History teacher jailed for football hooliganism07/05/2004 - 20:19:23
A respectable history teacher “at the top of his profession” was starting a jail sentence tonight for his secret role as the linchpin of a network of violent football hooligans.
Dave Walker, head of year at a Birmingham boys’ school, was in fact a “bedroom general“, building up contacts with hooligans and putting disparate groups of yobs in contact with each other.
The lifelong Southampton and England fan dubbed himself “Three Lions” and played a key role “organising the troops and the fighting” across the country.
Walker, aged 37, a married father, who was described as an “outstanding teacher” with an “exemplary record“, received glowing tributes from pupils and staff at the school where he worked.
But he was jailed for two years and three months at Kingston Crown Court today for orchestrating a violent brawl along a platform of a busy railway station.
He posted messages on internet forums setting up the confrontation between 30 Charlton supporters and 15 Southampton fans before a match in London.
Passengers fled in fear and children were heard screaming as the mob rampaged through the station wielding and hurling broken beer bottles.
A total of 17 men have now been imprisoned for a total of 38 years following the two-minute clash at Maze Hill, south east London, in April 2002, dubbed the “Battle of Maze Hill“, which left three men in hospital.
Police believe many of those jailed had been planning violence ahead of this summer’s European Championships in Portugal.
Following the hearing today, Detective Inspector Karl Skrzypiec, who led what was one of the largest ever investigations into football hooliganism, described Walker as a “key organiser of violence across the country“.
“Without him, this particular violence would have never happened, he was crucial to putting the rival supporters in touch with each other,” he said.
“It’s hard to believe considering his position and he will pay a great cost.
“He was virtually at the top of his profession and should be a role model - but in the background he secretly organises football hooliganism.”
Walker was suspended from his job at Turves Green Boys’ Technology College in February 2004 after charges were brought against him.
The school’s governors would now decide whether Walker should be sacked, Birmingham City Council said.
Walker, of Weston Road, Stafford, had pleaded guilty to a charge of conspiracy to commit violent disorder.
Judge Mitchell reduced his sentence by half as a result of his guilty plea, but branded him a “bedroom general” and said: “One cannot help but feel revulsion for your part in this conspiracy.
“There you were talking about the way you would fight and incite others to do the same when it is clear that you would not move from your computer.”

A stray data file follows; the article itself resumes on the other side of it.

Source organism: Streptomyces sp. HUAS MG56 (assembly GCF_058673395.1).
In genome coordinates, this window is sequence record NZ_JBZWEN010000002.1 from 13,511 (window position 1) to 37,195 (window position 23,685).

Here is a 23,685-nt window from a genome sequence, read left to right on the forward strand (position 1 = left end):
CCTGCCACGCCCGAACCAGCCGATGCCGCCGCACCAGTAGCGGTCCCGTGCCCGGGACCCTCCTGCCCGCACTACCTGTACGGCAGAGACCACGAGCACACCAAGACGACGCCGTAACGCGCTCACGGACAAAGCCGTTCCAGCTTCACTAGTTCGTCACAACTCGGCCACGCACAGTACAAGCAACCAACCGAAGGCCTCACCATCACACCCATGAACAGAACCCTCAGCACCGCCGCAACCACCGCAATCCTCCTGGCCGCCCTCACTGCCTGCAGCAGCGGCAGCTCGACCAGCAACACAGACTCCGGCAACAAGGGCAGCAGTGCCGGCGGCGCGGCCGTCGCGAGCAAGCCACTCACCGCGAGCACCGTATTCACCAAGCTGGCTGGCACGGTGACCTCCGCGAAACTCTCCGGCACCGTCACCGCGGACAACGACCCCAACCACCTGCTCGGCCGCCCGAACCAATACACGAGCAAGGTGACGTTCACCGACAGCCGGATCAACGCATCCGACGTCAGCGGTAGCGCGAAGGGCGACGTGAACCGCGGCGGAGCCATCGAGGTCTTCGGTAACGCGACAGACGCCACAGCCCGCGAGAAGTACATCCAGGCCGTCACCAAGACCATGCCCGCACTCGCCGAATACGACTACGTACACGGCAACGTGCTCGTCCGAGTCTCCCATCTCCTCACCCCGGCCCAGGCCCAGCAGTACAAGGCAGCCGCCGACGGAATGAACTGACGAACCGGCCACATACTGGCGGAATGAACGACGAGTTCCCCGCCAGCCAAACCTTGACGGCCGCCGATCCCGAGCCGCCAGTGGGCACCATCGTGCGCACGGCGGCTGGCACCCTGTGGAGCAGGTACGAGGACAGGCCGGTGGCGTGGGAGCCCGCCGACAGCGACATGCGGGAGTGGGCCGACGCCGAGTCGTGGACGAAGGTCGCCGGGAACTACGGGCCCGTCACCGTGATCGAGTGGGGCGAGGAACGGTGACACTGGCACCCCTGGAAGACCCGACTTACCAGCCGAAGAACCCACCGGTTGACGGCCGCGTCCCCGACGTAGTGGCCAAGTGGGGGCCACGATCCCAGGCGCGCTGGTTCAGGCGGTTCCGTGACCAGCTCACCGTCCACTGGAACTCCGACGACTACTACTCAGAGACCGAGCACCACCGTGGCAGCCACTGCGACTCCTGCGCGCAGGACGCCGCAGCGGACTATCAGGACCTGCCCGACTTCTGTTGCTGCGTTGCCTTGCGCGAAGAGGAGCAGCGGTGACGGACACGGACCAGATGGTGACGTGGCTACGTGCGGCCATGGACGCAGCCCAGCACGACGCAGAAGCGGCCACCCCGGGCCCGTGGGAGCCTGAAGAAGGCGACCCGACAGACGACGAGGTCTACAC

In addition to Walker, fellow hooligan Steven David Carpenter, 39, of Kingslywood Drive, Eltham, was jailed for four years today.
Andrew McConville, 35, of Howarth Road, Abbeywood, William Joseph Greenall, 32, of Barth Road, Plumstead, Woolwich, Neil John Shaw, 39, of Frinstead Road, Erith, Christopher David Bowles, 22, of Holmsland Drive, Southampton, and Stephen Trevor Openshaw, 30, of Wenlock Road, Leigh, Lancashire, were all jailed for two years.
All seven men had been convicted or pleaded guilty to a charge of conspiracy to commit violent disorder and were made the subject of six year football banning orders.
Walker was not the only member of the network to hold a responsible job while organising hooliganism.
McConville was a postman, Carpenter was a delivery driver and Greenall was a builder.
Around 150 officers from British Transport Police, Hampshire and the Metropolitan Police took part in the operation – codenamed Fabric – to crack the hooligan gang, combing through websites and scores of e-mails.
Police officers conducted dawn raids at 22 addresses in Hampshire and London, seizing computers and telephones which helped to unravel the “organised and intense” planning and uncovered the names of the chief instigators.
DI Skrzypiec said that there was “no doubt” members of the gang had intended to cause trouble whilst following England in this summer’s European Championships and claimed their sentences should act as a serious deterrent to troublemakers.
Referring to the jail terms the hooligans received, he said: “Lives have been wrecked for two minutes of violence, so my question to hooligans is ’Is it worth it’.”
Gary John Dixon, 43, of Marlborough Lane, Charlton, and Richard White, 27, of Proctor Close, Southampton, were earlier both jailed for four years, Paul Christopher Walsh, 26, of Floyd Road, Charlton, for 14 months and Francis John Walsh, 30, of Floyd Road, Charlton, for a year.
Elliot Jon Tapping, 36, of Clifton Walk, Dartford; Spencer English, 32, of Ladywood Road, Darenth, Kent; Malcolm George Tuck, 37, of Brownhill Road, Southampton, Thomas George Menzies, 23, of Northcott Avenue, Wood Green; Joseph Roderick Menzies, 22, of Northcott Avenue, Wood Green and Sam Robert Sheehy, 27, of Firman, Crescent, Winchester, were handed two year sentences.
The men were also made the subject of six-year football banning orders, forbidding them from attending UK matches or travelling to foreign fixtures.
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